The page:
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Data breaches in Australia show no sign of abating

Australia’s privacy watchdog recorded over 800 cases of data breaches, nearly one year into the country’s mandatory data breach notification regime

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In the three months to the end of December 2018, Australian authorities were alerted to 262 data breaches which potentially exposed Australians’ personal information – the vast majority classed as resulting from malicious or criminal actions.

The nation’s notifiable data breach scheme turns one year old on February 22, and in its first four quarterly reports (the first covering only a partial period) the Office of the Australian Privacy Commissioner dealt with 812 notifications of breaches deemed serious enough to potentially cause serious harm to an individual.

In one case reported last quarter, more than a million Australians would have been potentially impacted. And, while in most cases the personal data compromised was contact information, people’s tax file numbers were put at risk in 46 separate breaches during the quarter.

The leading sectors affected were private health service providers, finance, legal, accounting and management services, private education providers, as well as mining and manufacturing.

Announcing the report, Australian Information Commissioner and Privacy Commissioner Angelene Falk said preventing data breaches and improving cyber security had to remain a priority for all organisations handling personal information.

While 64% of breaches were traced to malicious or criminal attacks, 33% were blamed on human error and 3% on system faults.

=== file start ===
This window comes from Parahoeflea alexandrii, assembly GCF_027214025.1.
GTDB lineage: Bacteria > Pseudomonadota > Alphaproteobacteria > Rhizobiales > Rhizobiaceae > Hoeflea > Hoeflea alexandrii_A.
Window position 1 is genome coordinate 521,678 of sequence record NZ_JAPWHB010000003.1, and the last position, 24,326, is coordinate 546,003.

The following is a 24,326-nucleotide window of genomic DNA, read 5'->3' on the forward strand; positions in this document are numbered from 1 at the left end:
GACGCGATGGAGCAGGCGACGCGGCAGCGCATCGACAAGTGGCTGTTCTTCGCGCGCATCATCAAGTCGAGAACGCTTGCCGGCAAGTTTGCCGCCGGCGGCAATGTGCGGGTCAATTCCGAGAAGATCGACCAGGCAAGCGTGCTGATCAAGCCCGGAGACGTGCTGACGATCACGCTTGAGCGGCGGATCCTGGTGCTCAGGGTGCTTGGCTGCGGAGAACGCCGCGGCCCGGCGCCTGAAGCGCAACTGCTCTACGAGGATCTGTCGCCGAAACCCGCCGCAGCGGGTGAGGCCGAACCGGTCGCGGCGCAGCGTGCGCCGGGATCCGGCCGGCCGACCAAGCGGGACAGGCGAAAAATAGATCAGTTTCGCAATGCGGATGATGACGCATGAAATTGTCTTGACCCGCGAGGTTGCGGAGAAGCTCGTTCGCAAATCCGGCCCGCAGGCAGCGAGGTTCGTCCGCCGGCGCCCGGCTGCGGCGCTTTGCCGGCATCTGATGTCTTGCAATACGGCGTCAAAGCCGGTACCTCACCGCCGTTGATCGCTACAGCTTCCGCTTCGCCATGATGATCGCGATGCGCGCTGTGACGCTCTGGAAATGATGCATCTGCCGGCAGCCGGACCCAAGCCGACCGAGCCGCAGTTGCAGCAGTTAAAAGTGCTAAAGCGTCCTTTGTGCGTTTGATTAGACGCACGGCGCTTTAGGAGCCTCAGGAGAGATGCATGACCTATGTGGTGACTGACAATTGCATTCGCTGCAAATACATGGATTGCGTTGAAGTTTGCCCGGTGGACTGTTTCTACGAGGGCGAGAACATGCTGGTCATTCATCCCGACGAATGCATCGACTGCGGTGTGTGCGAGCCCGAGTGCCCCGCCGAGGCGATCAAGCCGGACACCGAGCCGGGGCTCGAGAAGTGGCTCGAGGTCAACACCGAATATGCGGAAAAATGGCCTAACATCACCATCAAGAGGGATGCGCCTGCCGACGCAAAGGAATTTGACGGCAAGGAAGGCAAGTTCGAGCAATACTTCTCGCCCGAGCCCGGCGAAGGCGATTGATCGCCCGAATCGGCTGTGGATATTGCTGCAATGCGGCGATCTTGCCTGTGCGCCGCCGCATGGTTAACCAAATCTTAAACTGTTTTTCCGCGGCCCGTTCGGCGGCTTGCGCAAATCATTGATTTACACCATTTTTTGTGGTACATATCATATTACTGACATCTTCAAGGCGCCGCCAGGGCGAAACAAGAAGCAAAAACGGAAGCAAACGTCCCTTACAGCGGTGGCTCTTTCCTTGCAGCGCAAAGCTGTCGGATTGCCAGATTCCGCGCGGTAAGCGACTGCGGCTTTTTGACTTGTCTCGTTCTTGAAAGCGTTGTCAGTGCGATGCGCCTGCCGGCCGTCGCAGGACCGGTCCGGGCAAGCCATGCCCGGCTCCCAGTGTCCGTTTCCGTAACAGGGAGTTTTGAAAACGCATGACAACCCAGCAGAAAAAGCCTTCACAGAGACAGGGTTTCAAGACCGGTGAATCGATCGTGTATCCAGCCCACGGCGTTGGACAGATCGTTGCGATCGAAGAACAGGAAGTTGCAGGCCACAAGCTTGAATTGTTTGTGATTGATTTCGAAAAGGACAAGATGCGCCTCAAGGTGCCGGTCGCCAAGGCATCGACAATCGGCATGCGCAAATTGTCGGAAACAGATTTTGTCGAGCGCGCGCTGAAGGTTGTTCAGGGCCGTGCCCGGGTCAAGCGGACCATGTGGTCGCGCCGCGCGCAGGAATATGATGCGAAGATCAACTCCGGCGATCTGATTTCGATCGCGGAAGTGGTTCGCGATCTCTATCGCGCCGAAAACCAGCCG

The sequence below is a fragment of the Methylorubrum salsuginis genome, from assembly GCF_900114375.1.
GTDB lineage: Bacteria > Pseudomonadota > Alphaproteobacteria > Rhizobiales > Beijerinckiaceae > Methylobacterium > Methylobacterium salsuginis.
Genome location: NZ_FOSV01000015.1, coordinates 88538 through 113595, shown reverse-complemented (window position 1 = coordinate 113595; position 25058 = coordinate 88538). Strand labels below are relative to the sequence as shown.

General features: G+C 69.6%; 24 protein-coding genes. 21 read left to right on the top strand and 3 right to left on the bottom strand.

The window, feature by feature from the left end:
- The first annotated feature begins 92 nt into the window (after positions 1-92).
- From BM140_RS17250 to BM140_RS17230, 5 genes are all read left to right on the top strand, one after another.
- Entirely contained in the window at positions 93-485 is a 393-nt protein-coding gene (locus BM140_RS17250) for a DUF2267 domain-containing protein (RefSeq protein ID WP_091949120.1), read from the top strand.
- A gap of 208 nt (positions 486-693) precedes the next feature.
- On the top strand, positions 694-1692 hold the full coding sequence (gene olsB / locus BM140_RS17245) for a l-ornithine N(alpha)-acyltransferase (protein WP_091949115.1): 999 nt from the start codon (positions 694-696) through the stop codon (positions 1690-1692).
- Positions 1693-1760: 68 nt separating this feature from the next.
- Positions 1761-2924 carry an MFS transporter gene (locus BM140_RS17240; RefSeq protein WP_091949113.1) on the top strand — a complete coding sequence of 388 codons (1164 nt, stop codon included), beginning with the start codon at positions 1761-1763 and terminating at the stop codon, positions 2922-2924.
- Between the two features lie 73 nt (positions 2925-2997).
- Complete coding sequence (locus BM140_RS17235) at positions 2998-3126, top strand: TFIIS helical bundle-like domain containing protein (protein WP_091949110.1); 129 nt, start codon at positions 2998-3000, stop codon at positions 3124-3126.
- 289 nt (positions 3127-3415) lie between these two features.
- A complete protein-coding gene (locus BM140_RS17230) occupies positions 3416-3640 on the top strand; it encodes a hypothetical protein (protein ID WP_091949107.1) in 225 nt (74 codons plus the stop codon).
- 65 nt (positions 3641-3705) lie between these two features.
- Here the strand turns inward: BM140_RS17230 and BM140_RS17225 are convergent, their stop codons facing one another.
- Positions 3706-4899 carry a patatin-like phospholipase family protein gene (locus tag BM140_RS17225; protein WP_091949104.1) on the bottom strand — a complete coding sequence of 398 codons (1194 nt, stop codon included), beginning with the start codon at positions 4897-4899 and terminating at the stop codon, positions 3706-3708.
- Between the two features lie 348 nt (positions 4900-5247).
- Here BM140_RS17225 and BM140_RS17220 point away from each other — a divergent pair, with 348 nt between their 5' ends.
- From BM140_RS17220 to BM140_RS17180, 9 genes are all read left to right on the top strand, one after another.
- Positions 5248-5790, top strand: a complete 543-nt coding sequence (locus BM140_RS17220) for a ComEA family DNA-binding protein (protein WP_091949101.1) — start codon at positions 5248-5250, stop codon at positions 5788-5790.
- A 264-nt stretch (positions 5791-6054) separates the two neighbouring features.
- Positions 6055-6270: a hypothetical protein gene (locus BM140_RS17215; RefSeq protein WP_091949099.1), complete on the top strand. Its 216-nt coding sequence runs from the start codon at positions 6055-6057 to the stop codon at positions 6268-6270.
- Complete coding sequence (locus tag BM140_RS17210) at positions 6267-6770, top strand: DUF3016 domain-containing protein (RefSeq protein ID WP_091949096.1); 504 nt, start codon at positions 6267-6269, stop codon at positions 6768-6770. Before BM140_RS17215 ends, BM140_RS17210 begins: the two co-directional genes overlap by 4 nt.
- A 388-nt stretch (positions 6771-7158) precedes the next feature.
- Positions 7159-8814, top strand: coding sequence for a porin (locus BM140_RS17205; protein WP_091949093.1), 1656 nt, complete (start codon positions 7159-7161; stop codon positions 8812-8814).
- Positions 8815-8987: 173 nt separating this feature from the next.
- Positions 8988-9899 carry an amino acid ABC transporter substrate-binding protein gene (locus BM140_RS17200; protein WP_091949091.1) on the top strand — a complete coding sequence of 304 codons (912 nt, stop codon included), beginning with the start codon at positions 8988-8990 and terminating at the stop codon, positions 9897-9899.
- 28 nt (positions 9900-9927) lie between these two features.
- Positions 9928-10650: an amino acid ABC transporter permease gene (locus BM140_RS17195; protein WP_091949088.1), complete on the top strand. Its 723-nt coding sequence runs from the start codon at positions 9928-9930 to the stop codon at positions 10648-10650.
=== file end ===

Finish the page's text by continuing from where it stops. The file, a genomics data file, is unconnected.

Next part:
Given the use of techniques such as phishing to gain access to systems, Falk called for employees to be aware of the common tricks used by cyber criminals to steal usernames and passwords, while consumers were advised to be alert to scams and regularly change their passwords.

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Small and mid-sized firms are particularly at risk, according to Phil Kernick, co-founder and chief technology officer of CQR Consulting, who said medium-sized businesses were guilty of often slack cyber security. He predicted there would be an enforceable action against at least one Australian company in the coming year.

Aura Information Security country manager Michael Warnock meanwhile warned that many mid-sized businesses will remain a happy hunting ground for cyber criminals as management teams remain reluctant to invest in high tech protection. 

At the same time, they just do not expect an attack will happen to them, so they refrain from elevating the issue on their training agendas. 

“The harsh reality is, cyber attacks will continue to grow in both frequency and complexity over the coming year,” he said. “Both business and IT teams should accept the threat is present, implement ongoing training to teach employees to recognise potential threats, adopt responsible data protection behaviour and allocate sufficient funds to cover protection measures that commensurate with their organisation’s risk profile.”

According to Paul Trulove, chief product officer of identity governance company SailPoint, Australian organisations are struggling to see and understand the risks associated with compromised user credentials, as demonstrated by 43% of cyber incidents involving phishing, 8% resulting from brute-force attacks and 24% from compromised or stolen credentials.

“The report reiterates that an organisation’s users have become the easiest route into an organisation for hackers,” he said.

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